Shares in low cost airline EasyJet (EZJ) fell 5.7% to 698p after it raised £419 million through a placing to help it weather the coronavirus storm.
The airline placed 59.5 million ordinary shares in total, 15% of its existing share capital, at a price of 703p per share – a 5% discount to yesterday’s closing price of 740p.
EasyJet said the placing would ‘further enhance’ its liquidity position and credit metrics – the company is focused on maintaining its investment grade credit rating – and strengthen its balance sheet with the firm now having a cash balance of around £3 billion.
This means it now has enough cash to withstand nine months’ of full grounding of its fleet, with its scenario planning assuming a three month grounding would generate a cash burn of £1 billion, six months £2.1 billion and nine months £3 billion.
EQUITY RAISE ‘QUITE THE ACHIEVEMENT’
AJ Bell investment director Russ Mould said EasyJet’s ability to raise £419 million at a 5% discount to last night’s closing price was ‘quite an achievement’, as ‘one might have expected a greater discount’ given the ‘large risks’ present in the airline sector.
He added that the equity raise puts the airline in a ‘stronger position’, but that should there be another wave of coronavirus cases it could see its funding position ‘deteriorate rapidly’ with its £1 billion cash burn for every three months of grounding.
EasyJet resumed its flying programme on 15 June after 11 weeks of full grounding, somewhat ahead of its base case scenario of a three month grounding with cash burn therefore slightly better than forecast, which the airline said was principally driven by the proportion of customers choosing to rebook or take a voucher, rather than requesting a cash refund.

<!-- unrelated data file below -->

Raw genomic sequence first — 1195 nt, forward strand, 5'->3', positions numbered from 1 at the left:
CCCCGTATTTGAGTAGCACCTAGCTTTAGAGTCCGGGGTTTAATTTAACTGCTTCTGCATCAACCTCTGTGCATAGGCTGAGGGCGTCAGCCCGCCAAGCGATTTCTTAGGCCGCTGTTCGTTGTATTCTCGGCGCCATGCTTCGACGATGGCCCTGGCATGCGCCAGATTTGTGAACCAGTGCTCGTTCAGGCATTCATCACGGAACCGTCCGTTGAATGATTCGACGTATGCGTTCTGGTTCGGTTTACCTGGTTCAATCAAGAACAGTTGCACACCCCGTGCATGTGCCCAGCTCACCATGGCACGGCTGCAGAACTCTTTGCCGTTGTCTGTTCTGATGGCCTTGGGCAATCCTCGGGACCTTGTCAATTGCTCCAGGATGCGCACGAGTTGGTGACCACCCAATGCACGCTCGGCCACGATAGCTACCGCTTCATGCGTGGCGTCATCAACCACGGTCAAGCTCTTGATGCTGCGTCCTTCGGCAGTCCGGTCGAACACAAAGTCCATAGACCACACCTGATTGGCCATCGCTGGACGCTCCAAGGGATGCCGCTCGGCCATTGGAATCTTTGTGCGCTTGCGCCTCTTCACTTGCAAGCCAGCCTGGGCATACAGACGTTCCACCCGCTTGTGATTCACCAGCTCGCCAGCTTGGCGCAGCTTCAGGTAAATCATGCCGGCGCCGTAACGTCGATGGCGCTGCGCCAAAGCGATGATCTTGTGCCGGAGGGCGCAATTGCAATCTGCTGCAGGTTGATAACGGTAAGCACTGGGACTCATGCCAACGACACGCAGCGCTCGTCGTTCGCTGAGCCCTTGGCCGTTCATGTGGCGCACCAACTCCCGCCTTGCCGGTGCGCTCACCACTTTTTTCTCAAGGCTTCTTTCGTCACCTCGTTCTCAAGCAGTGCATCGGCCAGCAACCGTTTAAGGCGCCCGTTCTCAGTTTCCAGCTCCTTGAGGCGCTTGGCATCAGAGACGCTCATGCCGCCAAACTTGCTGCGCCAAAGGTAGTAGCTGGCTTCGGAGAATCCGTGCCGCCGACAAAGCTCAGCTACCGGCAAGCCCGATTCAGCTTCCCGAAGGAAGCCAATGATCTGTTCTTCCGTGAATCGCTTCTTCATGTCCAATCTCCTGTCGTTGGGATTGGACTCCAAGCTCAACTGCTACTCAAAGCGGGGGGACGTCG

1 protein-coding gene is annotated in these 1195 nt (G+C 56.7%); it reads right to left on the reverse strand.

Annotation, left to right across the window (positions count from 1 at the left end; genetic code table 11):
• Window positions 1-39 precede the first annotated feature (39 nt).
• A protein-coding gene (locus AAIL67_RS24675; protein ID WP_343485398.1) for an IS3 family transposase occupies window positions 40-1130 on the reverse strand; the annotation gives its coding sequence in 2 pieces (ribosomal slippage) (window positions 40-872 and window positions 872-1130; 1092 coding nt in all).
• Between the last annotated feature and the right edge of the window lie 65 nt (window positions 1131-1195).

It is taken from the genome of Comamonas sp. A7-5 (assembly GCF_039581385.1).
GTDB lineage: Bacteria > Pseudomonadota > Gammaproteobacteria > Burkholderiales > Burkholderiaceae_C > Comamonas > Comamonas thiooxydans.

The firm added that it expects to increase capacity over the summer months as demand increases and government restrictions across Europe are relaxed.
EAYSJET NARROWS HALF-YEAR LOSSES
The placing comes as EasyJet also published its half year results for the six months to 31 March, which showed an improvement on the same period the previous year as it made a headline pre-tax loss of £193m, compared to £275m last year. Airlines typically report losses during the quieter winter months.
The results also showed the airline making progress in some key areas before the coronavirus pandemic started.
Ancillary revenue, an important area of growth for airlines, increased 5.5% to £549 million – mainly driven by checked bags and allocated seating – and now makes up 23% of its total revenue.
Its passenger load factor, a measure of how full the planes are, increased by 0.2% to 90.3%. For a budget airline, anything over 90% is considered good.
However, its total headline cost per seat excluding fuel increased 9.5% to £47.80, which the company put down to coronavirus-related disruption, but also rising maintenance, ownership and crew costs, as well as inflationary pressure from airports.
Going forward, the big test for EasyJet over the crucial summer trading period is whether pent-up demand for sun, sea and ice cream – as pictures of packed crowds on UK beaches suggest – extends to travelling by plane to destinations overseas.
But Mould is not convinced the demand will be there this summer given the uncertainties still present.
He said, ‘Anecdotally there seems to be more of an appetite among people to drive to Europe via the Channel Tunnel, enjoying the safety of their own car, rather than sitting among strangers in a metal tube in the sky.
‘Others will have simply written off the idea of going away on a summer holiday this year and have shifted their booking to next summer.
‘With coronavirus still omnipresent around the world, it is going to be a very hard slog for EasyJet to start repairing its earnings as customer demand and the length of time that travel restrictions between various countries will stay in place remain so uncertain.’